I have worked with great people who burned out because their tendency toward helping others has led them to work too hard, unappreciated, with diminishing returns. These people carry a huge burden. Even when they understand intellectually that they are exceeding their role, and that the people they are trying to assist need to step up, they still can’t bear to let them struggle, because that would feel unhelpful. Their family upbringing, culture, religion, or personality may demand that they act as supportive to others as possible, and suffer guilt if they fail to accomplish this. Fortunately, a mild tweaking of perspective may allow people with accommodating tendencies to overcome this burden and find peace.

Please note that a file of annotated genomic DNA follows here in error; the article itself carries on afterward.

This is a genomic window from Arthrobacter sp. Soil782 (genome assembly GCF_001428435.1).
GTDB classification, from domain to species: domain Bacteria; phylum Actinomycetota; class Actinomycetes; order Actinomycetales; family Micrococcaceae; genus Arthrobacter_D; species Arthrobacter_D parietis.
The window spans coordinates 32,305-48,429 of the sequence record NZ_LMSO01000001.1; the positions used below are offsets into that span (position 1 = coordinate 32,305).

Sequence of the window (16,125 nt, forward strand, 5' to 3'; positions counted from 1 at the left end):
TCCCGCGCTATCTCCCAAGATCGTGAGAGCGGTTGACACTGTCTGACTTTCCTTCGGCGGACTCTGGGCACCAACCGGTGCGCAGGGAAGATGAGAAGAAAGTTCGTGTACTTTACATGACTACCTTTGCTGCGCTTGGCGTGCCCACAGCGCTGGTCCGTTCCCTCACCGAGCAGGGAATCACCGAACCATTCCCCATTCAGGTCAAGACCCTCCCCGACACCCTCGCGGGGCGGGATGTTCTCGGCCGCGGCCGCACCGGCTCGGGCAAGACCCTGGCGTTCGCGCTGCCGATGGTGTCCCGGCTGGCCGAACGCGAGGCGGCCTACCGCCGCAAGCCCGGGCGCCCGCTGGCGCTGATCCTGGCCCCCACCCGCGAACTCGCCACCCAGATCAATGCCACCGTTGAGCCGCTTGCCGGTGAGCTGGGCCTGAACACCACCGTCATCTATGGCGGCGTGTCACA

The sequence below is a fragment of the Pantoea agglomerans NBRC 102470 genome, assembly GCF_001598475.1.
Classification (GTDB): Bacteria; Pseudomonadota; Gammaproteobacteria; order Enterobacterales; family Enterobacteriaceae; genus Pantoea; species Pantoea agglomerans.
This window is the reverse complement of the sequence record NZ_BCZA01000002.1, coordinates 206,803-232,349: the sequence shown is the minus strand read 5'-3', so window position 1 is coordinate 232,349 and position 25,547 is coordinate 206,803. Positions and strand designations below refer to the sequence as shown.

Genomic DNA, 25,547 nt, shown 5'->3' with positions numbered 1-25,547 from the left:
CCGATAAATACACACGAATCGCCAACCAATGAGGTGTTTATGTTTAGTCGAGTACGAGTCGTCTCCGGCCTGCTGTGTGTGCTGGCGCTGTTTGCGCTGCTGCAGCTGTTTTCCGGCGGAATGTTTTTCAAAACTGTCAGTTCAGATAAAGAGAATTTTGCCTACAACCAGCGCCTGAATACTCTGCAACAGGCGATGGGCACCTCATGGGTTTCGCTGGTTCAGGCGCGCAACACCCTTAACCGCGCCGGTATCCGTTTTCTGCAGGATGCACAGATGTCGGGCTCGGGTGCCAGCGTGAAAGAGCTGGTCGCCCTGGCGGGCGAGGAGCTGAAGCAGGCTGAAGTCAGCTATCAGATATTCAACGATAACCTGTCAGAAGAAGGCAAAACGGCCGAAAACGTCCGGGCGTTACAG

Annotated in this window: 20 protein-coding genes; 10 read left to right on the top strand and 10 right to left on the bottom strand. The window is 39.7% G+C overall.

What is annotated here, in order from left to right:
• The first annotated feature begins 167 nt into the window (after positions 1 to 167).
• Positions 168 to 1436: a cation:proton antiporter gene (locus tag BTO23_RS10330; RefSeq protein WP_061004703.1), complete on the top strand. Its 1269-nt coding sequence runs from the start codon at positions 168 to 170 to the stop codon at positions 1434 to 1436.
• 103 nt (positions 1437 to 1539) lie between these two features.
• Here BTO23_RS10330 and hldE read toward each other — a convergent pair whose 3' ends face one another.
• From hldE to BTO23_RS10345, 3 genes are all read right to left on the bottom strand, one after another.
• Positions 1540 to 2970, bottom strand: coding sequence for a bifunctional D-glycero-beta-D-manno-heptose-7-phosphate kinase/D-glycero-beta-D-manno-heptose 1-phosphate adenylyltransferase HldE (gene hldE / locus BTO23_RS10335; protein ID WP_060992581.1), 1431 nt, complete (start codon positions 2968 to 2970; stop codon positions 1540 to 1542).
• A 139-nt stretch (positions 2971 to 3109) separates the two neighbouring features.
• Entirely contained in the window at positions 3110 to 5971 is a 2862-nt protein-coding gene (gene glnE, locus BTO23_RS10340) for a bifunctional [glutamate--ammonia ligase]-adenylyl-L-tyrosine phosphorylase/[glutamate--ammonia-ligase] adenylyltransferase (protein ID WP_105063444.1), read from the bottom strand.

To be overly generous with time is not a virtue. This practice compromises health and cannot be sustained.
People seek my help for a variety of issues, but a majority of my clients all suffer from one common dilemma: they are too available. They often find themselves inundated with tasks and drowning in a river of requests, with no idea how they arrived at that point.
Some are natural givers who freely offer their time and assistance, which makes them feel good. Unfortunately, takers always outnumber givers and are happy to squeeze as many favors as they can. Others make themselves too available due to a sense of obligation or vulnerability. They perceive their status as shaky, so the thought of declining a request feels like a risk to their job, friendship, or relationship.